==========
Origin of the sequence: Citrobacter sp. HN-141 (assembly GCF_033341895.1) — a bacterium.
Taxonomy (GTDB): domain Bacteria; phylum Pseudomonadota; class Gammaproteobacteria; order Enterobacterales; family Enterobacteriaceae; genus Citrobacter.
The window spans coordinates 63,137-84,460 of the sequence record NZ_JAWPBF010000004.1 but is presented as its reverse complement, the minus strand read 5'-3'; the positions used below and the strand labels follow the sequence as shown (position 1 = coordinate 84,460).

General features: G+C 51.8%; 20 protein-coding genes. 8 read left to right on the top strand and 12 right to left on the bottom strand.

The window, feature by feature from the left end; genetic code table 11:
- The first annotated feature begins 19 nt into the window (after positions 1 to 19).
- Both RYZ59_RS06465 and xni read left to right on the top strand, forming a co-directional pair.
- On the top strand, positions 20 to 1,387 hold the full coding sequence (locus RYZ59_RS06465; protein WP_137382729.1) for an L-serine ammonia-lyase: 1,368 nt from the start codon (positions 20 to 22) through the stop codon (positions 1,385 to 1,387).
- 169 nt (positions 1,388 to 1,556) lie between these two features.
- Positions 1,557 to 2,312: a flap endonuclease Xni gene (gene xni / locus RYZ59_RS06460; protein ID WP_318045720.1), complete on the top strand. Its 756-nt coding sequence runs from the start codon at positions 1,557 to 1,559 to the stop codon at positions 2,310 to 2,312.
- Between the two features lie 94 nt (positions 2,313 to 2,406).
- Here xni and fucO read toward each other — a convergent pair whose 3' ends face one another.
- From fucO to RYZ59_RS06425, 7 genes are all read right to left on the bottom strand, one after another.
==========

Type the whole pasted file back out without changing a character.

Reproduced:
Origin of the sequence: Citrobacter sp. HN-141 (assembly GCF_033341895.1) — a bacterium.
Taxonomy (GTDB): domain Bacteria; phylum Pseudomonadota; class Gammaproteobacteria; order Enterobacterales; family Enterobacteriaceae; genus Citrobacter.
The window spans coordinates 63,137-84,460 of the sequence record NZ_JAWPBF010000004.1 but is presented as its reverse complement, the minus strand read 5'-3'; the positions used below and the strand labels follow the sequence as shown (position 1 = coordinate 84,460).

General features: G+C 51.8%; 20 protein-coding genes. 8 read left to right on the top strand and 12 right to left on the bottom strand.

The window, feature by feature from the left end; genetic code table 11:
- The first annotated feature begins 19 nt into the window (after positions 1 to 19).
- Both RYZ59_RS06465 and xni read left to right on the top strand, forming a co-directional pair.
- On the top strand, positions 20 to 1,387 hold the full coding sequence (locus RYZ59_RS06465; protein WP_137382729.1) for an L-serine ammonia-lyase: 1,368 nt from the start codon (positions 20 to 22) through the stop codon (positions 1,385 to 1,387).
- 169 nt (positions 1,388 to 1,556) lie between these two features.
- Positions 1,557 to 2,312: a flap endonuclease Xni gene (gene xni / locus RYZ59_RS06460; protein ID WP_318045720.1), complete on the top strand. Its 756-nt coding sequence runs from the start codon at positions 1,557 to 1,559 to the stop codon at positions 2,310 to 2,312.
- Between the two features lie 94 nt (positions 2,313 to 2,406).
- Here xni and fucO read toward each other — a convergent pair whose 3' ends face one another.
- From fucO to RYZ59_RS06425, 7 genes are all read right to left on the bottom strand, one after another.